A brief, general definition of freewill
(An improved and updated version of this essay has appeared in my book Brief Peeks Beyond. The version below is kept for legacy purposes.)
|Some areas of the human brain implicated in mental disorders|
that might be related to freewill. Source: wikipedia.
In my previous article, I explored the subject of freewill in the context of my own metaphysics: a formulation of idealism. In this brief essay, I'd like to generalize some of the principles I based my earlier discussion on, for the benefit of those interested in the topic of freewill but not necessarily interested in particular metaphysical formulations.
What is freewill? We all have an intuitive understanding of it, but when we translate that understanding into words, we often misrepresent the essence of our own intuition. Having pondered about it for a while, here is how I would define it:
Freewill is the capacity of an agent to make an intentional choice unconstrained by any factor outside that which the agent identifies itself with.
The word 'intentional' is important to differentiate a true choice from a merely random choice. A true choice entails a preference, purpose or bias of some sort, not the mere throw of dice.
Let's exemplify this definition by taking the agent to be a person. Personal freewill is then the capacity of a person to make an intentional choice unconstrained by any influence, limit, requirement or power that the person does not identify herself with. Note the emphasis on what a person identifies herself with, as opposed to what a particular paradigm implies the person to be. Materialism, for instance, entails that a person is merely her physical body. This way, if a person's choices are merely the outcome of deterministic physical processes in her brain, that would still comply with the definition of freewill above. After all, the processes in a person's brain are part of what the person supposedly is. Yet, most of us would intuitively and immediately reject deterministic brain processes to be an expression of true freewill. Why? Because, for whatever reason, we do not identify ourselves with processes in our brains. We say that we have a brain, as opposed to saying that we are a brain.
The definition above also circumvents a problem with libertarian freewill, which entails that a truly free choice must be completely non-determined. The problem here is that, from a logical perspective, a choice is either the deterministic outcome of some (perhaps unfathomably rich, incomprehensible, transcendent, meaningful and complex) process, or random. It is very hard, if at all possible, to find semantic or logical space for libertarian freewill if we insist on differentiating it form the latter two cases. According to the definition above, on the other hand, true freewill can be the expression of a deterministic process, so long as the determining factors of that process are internal to that which the choosing agent identifies itself with.
Most people identify themselves with their particular conscious thoughts and emotions, as subjectively experienced. Therefore, when agents are human beings, true freewill is the case if, and only if, all determining factors behind the making of a choice are part of the person's conscious thoughts and emotions: her opinions, beliefs, preferences, tastes, likes and dislikes, goals, etc. The fact that a particular paradigm, like materialism, insists that thoughts and emotions are brain activity is merely a conceptual abstraction that bears no psychological relevance to how a person experiences her own identity. This way, the definition of freewill above is independent of particular ontological paradigms, like materialism.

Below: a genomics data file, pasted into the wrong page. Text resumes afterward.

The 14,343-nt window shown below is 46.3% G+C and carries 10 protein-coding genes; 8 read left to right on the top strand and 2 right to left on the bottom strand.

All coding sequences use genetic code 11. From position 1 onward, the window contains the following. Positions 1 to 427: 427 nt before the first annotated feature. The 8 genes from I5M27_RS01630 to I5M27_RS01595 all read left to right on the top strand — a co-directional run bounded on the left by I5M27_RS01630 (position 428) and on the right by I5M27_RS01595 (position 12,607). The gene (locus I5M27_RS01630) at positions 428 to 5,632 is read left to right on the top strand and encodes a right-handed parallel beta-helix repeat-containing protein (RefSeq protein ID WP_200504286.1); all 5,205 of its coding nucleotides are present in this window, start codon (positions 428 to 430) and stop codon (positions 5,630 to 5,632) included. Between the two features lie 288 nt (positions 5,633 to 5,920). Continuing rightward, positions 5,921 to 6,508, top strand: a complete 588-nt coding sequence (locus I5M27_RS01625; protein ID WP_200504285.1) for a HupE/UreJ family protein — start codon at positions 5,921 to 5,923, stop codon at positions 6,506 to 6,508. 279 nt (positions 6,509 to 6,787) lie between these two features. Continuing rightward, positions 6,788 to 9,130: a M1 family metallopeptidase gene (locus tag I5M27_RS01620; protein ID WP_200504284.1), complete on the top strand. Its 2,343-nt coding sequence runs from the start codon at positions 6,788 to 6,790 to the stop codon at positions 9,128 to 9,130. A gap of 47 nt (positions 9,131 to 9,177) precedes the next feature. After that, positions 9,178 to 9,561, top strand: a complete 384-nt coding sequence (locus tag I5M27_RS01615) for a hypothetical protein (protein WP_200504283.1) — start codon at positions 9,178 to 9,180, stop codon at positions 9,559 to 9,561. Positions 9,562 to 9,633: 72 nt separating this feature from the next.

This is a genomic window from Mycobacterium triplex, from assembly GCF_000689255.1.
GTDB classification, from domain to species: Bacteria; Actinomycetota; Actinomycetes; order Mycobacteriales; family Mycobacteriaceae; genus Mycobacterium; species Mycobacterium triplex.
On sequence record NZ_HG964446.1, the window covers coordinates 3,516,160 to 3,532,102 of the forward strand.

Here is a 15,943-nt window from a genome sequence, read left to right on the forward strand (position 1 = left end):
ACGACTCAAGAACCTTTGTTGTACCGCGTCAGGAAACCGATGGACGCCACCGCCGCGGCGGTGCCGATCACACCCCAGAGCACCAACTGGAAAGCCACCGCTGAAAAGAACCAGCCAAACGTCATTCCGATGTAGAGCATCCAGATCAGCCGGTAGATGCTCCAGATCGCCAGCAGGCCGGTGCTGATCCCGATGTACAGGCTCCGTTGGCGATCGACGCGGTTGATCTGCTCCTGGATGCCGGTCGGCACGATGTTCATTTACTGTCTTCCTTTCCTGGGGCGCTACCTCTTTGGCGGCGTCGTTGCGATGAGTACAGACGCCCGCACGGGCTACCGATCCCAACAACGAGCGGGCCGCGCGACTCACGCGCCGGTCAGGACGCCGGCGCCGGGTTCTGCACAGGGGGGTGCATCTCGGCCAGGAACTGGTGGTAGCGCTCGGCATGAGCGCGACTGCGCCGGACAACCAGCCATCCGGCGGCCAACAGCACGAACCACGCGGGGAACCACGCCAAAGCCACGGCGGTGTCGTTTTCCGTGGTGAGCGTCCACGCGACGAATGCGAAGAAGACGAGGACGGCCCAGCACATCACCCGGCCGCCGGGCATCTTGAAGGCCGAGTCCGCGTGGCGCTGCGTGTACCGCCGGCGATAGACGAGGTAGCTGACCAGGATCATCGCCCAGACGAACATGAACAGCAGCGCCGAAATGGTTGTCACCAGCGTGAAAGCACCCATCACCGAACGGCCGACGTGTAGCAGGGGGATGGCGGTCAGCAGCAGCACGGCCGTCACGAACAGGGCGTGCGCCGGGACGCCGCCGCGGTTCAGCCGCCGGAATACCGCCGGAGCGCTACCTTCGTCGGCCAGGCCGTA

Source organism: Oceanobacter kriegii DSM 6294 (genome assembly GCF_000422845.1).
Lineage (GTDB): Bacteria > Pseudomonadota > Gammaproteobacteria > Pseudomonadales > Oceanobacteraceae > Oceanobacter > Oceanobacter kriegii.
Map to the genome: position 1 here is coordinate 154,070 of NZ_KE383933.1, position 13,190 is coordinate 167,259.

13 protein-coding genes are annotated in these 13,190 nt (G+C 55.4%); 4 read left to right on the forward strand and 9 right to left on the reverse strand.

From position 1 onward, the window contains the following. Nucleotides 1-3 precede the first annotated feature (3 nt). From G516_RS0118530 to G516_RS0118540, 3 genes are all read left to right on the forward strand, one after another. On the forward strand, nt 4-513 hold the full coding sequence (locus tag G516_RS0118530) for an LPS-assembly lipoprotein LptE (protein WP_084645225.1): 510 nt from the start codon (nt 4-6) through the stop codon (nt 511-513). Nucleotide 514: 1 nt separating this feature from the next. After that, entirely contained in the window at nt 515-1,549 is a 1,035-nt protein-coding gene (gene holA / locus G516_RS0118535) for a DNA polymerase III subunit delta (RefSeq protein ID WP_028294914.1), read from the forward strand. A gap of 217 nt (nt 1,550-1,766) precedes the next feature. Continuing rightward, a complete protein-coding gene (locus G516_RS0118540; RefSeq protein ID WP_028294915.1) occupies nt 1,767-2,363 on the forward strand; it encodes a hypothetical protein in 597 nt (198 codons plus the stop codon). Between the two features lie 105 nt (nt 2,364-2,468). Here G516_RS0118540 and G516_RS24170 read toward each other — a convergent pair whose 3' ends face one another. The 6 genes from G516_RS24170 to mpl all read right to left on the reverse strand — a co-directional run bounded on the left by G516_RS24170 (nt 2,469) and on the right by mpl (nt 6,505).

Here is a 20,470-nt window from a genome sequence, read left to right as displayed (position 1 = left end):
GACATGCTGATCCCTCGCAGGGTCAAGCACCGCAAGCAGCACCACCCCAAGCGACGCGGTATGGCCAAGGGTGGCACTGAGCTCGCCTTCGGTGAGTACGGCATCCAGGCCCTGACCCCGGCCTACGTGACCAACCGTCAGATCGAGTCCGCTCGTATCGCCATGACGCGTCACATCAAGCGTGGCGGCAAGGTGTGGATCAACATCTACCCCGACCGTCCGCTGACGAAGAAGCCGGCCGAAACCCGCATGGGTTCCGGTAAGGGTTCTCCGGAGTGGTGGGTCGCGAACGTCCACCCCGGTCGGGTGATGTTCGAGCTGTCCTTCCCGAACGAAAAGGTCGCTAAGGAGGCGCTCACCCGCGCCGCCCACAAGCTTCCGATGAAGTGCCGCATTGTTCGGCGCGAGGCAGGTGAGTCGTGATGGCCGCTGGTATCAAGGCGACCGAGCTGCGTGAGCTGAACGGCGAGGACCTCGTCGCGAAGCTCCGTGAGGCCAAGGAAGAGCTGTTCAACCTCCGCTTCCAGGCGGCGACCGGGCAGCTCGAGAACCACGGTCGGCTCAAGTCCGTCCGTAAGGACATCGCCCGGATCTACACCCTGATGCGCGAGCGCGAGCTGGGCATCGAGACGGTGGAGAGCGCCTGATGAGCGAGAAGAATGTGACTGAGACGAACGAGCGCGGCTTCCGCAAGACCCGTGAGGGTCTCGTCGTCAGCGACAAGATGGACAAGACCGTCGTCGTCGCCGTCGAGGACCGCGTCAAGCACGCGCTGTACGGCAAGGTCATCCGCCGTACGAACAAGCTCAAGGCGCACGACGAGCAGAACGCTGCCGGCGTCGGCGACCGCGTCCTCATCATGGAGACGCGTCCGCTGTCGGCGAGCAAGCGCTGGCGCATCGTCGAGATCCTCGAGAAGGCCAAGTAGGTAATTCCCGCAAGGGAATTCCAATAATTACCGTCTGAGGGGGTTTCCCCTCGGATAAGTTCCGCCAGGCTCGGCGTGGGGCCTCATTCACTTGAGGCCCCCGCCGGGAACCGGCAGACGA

To say that our choices are the deterministic outcome of processes that we identify ourselves with does not refute the essence of our intuition about freewill. The appearance that it does is merely a linguistic illusion. Let me try to illustrate this with an example. I may say: 'I made choice A but I could have made choice B.' This statement is a clear assertion of my freewill; in fact, it captures the very core of what freewill entails, doesn't it? Yet, the statement implies that the choice was indeed determined: it was determined by me! In other words, it was the perceived essence of what it means to be me that determined the choice. Therefore, I can rephrase the statement in the following way, without changing its meaning or implications: 'I chose A because it is my perceived essential nature to do so, although there were no external factors preventing me from choosing B.' Formulated this way, the statement is clearly consistent with the definition above. Do you see what I mean?
When one says that one's choice cannot be determined by anything in order to be truly free, what one actually means is that one's choice cannot be determined by anything external to that which one identifies oneself with. After all, unless the choice is random, it must be determined by something, even if that something is no more than the perceived essential nature of the agent that makes the choice. True freewill applies in this latter case.
I hope this brief articulation helps sort out some of the linguistic and logical noise that so often clouds discussions about freewill.